Bonner said one thing US insurance companies have gotten right is providing different levels of care. “Not everybody can afford 100% coverage,” Bonner said. “You have to have different tiers. That’s why you have multiple carriers providing multiple levels of care.”

Multiple carriers are also important because there are so many different breeds of dogs and cats in this country, each with its own particular— and sometimes predictable—health risks. The cost of treating those myriad potential health problems is also going to vary depending on where you live because rates can vary significantly by region.

“In Kentucky, where I live,” noted Bonner, “my cost of care is going to be significantly less. Surgery is considerably more expensive in New York, so why should a person who lives in Kentucky [pay the same for pet insurance?]”

Bonner has a Labrador retriever and uses him as an example. “They eat everything, right?” he said, laughing. “If he eats the television remote tomorrow, I know that’s going to be a bowel obstruction. Because I know that, I know the risk I need to associate with it. And I have the data I need to assess that risk. I know how much my local veterinary practice is going to charge to fix it, and that’s how much I should pay.”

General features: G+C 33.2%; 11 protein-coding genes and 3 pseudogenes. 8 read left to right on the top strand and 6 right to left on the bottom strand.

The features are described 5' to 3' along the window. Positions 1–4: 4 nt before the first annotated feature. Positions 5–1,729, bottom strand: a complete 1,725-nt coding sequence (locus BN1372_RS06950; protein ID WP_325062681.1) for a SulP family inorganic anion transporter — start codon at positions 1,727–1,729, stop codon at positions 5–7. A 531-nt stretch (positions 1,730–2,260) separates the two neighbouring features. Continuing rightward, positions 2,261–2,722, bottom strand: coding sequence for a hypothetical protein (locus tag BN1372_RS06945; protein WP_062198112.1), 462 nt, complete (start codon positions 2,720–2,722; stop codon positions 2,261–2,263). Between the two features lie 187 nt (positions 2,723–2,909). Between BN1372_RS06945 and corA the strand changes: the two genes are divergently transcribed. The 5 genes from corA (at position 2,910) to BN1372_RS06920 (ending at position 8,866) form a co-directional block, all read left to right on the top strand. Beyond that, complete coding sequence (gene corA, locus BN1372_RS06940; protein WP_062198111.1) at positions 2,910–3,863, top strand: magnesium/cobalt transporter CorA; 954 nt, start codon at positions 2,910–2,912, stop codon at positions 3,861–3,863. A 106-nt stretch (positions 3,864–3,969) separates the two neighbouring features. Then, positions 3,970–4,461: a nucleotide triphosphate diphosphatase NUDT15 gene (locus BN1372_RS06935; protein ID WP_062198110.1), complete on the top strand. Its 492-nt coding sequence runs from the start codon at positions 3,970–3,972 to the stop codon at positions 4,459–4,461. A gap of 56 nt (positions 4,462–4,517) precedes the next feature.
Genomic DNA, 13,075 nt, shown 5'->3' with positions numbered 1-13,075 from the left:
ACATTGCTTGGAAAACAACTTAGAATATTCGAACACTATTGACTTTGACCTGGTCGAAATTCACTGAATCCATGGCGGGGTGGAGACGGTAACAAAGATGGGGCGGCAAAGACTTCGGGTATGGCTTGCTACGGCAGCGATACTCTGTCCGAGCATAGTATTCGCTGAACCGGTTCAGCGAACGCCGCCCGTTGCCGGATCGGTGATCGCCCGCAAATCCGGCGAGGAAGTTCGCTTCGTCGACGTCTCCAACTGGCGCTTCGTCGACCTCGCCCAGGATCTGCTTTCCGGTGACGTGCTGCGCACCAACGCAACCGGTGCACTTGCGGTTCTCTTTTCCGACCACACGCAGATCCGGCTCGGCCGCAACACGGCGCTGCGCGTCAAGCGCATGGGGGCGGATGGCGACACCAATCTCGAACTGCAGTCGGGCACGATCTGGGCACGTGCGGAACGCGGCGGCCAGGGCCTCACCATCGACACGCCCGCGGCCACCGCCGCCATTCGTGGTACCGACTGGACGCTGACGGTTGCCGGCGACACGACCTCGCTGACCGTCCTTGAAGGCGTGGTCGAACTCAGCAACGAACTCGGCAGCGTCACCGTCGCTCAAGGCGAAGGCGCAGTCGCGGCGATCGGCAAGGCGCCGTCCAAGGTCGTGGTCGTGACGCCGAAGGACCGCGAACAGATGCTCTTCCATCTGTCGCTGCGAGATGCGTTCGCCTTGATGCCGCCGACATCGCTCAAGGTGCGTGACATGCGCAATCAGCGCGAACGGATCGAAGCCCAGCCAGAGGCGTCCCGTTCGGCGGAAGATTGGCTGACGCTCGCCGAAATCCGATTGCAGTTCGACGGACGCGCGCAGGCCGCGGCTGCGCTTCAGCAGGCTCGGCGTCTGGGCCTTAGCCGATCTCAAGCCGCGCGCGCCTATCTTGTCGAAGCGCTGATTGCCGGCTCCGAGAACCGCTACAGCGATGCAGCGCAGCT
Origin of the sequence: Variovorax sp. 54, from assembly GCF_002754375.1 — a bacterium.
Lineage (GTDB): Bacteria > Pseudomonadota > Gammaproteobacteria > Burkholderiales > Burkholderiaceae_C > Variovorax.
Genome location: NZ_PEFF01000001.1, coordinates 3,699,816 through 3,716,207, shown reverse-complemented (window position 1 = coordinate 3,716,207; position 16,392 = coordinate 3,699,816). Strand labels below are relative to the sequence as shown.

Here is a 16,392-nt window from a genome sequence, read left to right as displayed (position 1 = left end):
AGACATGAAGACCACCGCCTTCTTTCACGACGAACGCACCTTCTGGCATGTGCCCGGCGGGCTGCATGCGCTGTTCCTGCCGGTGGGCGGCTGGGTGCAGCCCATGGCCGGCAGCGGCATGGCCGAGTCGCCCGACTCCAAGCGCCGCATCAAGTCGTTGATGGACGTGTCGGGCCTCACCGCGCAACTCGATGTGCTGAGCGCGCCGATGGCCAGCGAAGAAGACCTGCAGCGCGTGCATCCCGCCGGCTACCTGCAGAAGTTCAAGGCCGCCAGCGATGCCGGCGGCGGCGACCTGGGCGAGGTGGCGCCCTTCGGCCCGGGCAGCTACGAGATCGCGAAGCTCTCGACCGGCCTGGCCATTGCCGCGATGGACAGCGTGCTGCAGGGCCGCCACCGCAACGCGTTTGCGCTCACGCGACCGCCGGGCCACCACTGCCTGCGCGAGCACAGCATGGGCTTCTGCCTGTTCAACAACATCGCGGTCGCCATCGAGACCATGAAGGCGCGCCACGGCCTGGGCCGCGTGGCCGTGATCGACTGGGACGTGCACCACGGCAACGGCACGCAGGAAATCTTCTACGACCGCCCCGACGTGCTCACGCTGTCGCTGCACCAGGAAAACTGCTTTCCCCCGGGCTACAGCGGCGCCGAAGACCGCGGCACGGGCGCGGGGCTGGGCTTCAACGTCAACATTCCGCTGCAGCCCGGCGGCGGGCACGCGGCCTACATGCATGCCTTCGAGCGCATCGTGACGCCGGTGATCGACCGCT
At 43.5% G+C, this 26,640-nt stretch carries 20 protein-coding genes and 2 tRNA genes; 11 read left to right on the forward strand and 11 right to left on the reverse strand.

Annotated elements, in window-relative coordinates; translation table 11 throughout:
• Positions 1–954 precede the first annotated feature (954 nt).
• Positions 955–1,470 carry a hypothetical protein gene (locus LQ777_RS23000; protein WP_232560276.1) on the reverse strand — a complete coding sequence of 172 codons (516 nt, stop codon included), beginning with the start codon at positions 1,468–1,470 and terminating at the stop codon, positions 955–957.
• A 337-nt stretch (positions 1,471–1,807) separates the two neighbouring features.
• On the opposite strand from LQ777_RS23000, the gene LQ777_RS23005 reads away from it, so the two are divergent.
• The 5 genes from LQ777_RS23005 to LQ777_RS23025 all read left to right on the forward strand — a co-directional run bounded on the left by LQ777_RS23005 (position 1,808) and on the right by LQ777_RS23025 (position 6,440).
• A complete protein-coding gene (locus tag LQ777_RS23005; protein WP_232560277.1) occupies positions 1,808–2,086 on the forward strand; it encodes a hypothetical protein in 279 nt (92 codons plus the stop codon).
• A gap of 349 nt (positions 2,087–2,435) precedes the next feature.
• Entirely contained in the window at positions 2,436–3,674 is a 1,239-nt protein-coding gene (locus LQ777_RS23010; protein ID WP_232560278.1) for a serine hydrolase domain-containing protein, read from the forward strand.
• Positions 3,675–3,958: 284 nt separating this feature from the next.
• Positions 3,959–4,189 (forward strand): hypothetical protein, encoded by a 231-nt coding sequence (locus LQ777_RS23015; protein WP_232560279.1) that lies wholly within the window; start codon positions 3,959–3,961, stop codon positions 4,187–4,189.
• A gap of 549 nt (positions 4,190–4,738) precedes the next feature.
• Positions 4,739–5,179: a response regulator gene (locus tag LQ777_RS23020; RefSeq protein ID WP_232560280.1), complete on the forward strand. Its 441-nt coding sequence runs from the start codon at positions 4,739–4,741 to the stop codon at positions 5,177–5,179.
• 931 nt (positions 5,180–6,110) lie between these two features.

“That goes along with education of why pet owners have to have pet insurance—because their pets are going to have health problems. And different breeds are going to have different problems.”

To Bonner’s mind, the biggest barrier to pet owners purchasing pet insurance is the fact that so few of them know it even exists. “I work for a medical insurance company for pets,” he said. “And my own mom didn’t know it exists! She loves her dog, and she wants him to get the best care possible. But nobody told her that pet insurance is a thing.” (Obviously, Bonner has since educated her on the subject.)

Nationwide’s chief pet officer, Heidi Sirota, agrees with Bonner. “Many people [are] unaware coverage is available or where to seek it,” she said. “For others, cost may be a barrier. Some may not understand or appreciate the protection it provides in accessing or helping with veterinary expenses.”

Demographics also play a role in the pandemic-fueled response to increased concern for pet health. “Although we see the impact of the human-animal bond showing up across all demographics, one trend is the way that millennials prioritize their pets,” Sirota said, citing research showing that 62% of millennials say they would put their pet’s health before their own.

Given that millennials make up 35% of all US pet owners, that’s a sentiment with powerful long-term implications. And educating pet owners on the value of pet insurance is a long-term strategy that will pay big dividends for the profession.

But don’t underestimate the power of pet owner procrastination, said Lynch. “Most people will tell you they plan to get coverage, but they put off the decision and get lost in the details of what coverage to buy.” They get overwhelmed by what coverage to buy versus just making sure they have coverage in place.